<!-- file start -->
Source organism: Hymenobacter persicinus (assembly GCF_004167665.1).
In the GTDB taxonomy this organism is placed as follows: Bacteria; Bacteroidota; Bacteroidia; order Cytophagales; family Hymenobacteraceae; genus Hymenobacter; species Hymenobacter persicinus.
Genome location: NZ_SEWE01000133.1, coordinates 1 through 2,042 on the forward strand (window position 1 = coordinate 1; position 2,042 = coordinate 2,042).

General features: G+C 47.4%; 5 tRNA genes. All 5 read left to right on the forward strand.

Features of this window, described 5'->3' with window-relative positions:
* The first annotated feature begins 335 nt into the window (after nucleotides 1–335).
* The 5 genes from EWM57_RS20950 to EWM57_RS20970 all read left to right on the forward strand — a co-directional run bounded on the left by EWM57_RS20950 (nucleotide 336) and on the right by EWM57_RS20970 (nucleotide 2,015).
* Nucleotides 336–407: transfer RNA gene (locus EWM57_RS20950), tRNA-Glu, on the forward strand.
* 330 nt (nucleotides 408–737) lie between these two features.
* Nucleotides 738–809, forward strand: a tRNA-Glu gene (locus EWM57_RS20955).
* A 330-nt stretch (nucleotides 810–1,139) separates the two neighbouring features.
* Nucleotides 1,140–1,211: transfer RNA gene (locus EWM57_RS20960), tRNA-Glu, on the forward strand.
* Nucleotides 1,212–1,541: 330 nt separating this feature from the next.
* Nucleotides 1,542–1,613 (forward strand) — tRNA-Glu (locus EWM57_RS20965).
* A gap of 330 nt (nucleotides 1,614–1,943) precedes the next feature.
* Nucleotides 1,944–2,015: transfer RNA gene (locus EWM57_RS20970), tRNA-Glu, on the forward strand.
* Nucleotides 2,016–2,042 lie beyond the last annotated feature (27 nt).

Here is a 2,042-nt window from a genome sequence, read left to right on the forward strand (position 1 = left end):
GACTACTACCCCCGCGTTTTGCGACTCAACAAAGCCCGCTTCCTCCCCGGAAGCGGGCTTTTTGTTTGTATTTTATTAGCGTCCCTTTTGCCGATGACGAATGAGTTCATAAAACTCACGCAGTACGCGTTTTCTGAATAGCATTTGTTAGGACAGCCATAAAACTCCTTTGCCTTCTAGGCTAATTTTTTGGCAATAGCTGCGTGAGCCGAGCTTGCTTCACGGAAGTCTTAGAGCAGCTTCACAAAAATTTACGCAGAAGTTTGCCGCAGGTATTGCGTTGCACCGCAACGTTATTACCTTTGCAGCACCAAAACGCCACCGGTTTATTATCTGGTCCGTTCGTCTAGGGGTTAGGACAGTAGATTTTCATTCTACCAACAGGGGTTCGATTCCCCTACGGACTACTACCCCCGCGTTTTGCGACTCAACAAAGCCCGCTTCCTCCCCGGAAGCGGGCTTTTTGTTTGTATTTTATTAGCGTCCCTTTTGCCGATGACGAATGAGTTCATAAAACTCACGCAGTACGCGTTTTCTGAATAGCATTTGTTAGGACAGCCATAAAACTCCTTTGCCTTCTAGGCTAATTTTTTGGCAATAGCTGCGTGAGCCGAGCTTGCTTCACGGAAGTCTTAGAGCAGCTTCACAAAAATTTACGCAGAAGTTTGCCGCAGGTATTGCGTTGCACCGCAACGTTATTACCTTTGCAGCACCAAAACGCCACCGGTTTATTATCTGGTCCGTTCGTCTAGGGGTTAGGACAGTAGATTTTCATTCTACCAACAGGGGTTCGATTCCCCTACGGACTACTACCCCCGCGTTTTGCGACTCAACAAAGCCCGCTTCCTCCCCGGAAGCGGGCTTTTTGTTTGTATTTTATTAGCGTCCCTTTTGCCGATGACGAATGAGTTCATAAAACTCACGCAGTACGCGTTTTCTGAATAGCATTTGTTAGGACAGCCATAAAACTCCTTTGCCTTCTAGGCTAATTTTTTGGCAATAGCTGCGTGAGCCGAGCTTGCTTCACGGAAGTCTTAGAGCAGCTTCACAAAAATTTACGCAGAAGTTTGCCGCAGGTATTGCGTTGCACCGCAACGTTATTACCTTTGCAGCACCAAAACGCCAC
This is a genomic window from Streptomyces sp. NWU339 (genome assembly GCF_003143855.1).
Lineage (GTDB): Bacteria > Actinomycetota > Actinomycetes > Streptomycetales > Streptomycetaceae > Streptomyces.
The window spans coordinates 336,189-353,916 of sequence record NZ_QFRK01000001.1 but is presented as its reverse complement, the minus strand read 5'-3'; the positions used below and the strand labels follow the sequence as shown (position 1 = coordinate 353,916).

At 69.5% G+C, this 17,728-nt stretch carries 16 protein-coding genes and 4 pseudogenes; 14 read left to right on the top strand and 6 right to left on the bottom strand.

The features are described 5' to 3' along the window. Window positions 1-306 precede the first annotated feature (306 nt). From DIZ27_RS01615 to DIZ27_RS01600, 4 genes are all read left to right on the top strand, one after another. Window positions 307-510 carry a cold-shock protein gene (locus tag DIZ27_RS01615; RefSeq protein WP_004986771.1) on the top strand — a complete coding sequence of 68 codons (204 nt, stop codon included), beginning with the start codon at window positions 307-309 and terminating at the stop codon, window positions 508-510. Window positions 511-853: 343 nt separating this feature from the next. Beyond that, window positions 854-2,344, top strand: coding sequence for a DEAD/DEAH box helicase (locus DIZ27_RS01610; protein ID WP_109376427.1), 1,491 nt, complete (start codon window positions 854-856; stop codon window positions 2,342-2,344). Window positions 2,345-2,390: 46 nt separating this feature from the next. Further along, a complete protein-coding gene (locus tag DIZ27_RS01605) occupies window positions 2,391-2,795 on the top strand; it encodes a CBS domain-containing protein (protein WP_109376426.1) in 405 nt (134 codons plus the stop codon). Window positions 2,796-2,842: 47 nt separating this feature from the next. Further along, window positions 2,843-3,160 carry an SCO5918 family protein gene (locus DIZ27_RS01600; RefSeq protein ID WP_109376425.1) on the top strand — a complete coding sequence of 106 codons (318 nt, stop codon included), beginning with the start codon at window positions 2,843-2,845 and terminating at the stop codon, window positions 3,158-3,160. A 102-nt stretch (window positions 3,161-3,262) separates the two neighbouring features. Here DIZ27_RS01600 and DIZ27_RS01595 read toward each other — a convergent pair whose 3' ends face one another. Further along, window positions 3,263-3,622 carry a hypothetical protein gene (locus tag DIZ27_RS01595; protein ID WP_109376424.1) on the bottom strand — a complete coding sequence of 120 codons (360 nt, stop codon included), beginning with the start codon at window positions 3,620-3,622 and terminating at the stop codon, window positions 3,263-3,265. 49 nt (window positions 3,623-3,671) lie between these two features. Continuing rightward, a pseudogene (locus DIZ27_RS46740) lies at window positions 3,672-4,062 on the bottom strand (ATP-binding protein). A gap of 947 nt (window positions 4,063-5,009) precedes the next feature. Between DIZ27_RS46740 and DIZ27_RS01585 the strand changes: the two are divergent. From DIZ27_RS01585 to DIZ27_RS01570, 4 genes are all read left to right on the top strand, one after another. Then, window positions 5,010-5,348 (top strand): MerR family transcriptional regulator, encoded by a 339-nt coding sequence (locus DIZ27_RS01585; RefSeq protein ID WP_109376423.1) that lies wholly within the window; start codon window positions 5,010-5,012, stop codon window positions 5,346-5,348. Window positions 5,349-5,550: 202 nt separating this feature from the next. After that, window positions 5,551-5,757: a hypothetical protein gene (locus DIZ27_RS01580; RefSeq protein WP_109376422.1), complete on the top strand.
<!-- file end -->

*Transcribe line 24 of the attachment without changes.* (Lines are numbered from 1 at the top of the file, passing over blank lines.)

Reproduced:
The features are described 5' to 3' along the window. Window positions 1-306 precede the first annotated feature (306 nt). From DIZ27_RS01615 to DIZ27_RS01600, 4 genes are all read left to right on the top strand, one after another. Window positions 307-510 carry a cold-shock protein gene (locus tag DIZ27_RS01615; RefSeq protein WP_004986771.1) on the top strand — a complete coding sequence of 68 codons (204 nt, stop codon included), beginning with the start codon at window positions 307-309 and terminating at the stop codon, window positions 508-510. Window positions 511-853: 343 nt separating this feature from the next. Beyond that, window positions 854-2,344, top strand: coding sequence for a DEAD/DEAH box helicase (locus DIZ27_RS01610; protein ID WP_109376427.1), 1,491 nt, complete (start codon window positions 854-856; stop codon window positions 2,342-2,344). Window positions 2,345-2,390: 46 nt separating this feature from the next. Further along, a complete protein-coding gene (locus tag DIZ27_RS01605) occupies window positions 2,391-2,795 on the top strand; it encodes a CBS domain-containing protein (protein WP_109376426.1) in 405 nt (134 codons plus the stop codon). Window positions 2,796-2,842: 47 nt separating this feature from the next. Further along, window positions 2,843-3,160 carry an SCO5918 family protein gene (locus DIZ27_RS01600; RefSeq protein ID WP_109376425.1) on the top strand — a complete coding sequence of 106 codons (318 nt, stop codon included), beginning with the start codon at window positions 2,843-2,845 and terminating at the stop codon, window positions 3,158-3,160. A 102-nt stretch (window positions 3,161-3,262) separates the two neighbouring features. Here DIZ27_RS01600 and DIZ27_RS01595 read toward each other — a convergent pair whose 3' ends face one another. Further along, window positions 3,263-3,622 carry a hypothetical protein gene (locus tag DIZ27_RS01595; protein ID WP_109376424.1) on the bottom strand — a complete coding sequence of 120 codons (360 nt, stop codon included), beginning with the start codon at window positions 3,620-3,622 and terminating at the stop codon, window positions 3,263-3,265. 49 nt (window positions 3,623-3,671) lie between these two features. Continuing rightward, a pseudogene (locus DIZ27_RS46740) lies at window positions 3,672-4,062 on the bottom strand (ATP-binding protein). A gap of 947 nt (window positions 4,063-5,009) precedes the next feature. Between DIZ27_RS46740 and DIZ27_RS01585 the strand changes: the two are divergent. From DIZ27_RS01585 to DIZ27_RS01570, 4 genes are all read left to right on the top strand, one after another. Then, window positions 5,010-5,348 (top strand): MerR family transcriptional regulator, encoded by a 339-nt coding sequence (locus DIZ27_RS01585; RefSeq protein ID WP_109376423.1) that lies wholly within the window; start codon window positions 5,010-5,012, stop codon window positions 5,346-5,348. Window positions 5,349-5,550: 202 nt separating this feature from the next. After that, window positions 5,551-5,757: a hypothetical protein gene (locus DIZ27_RS01580; RefSeq protein WP_109376422.1), complete on the top strand.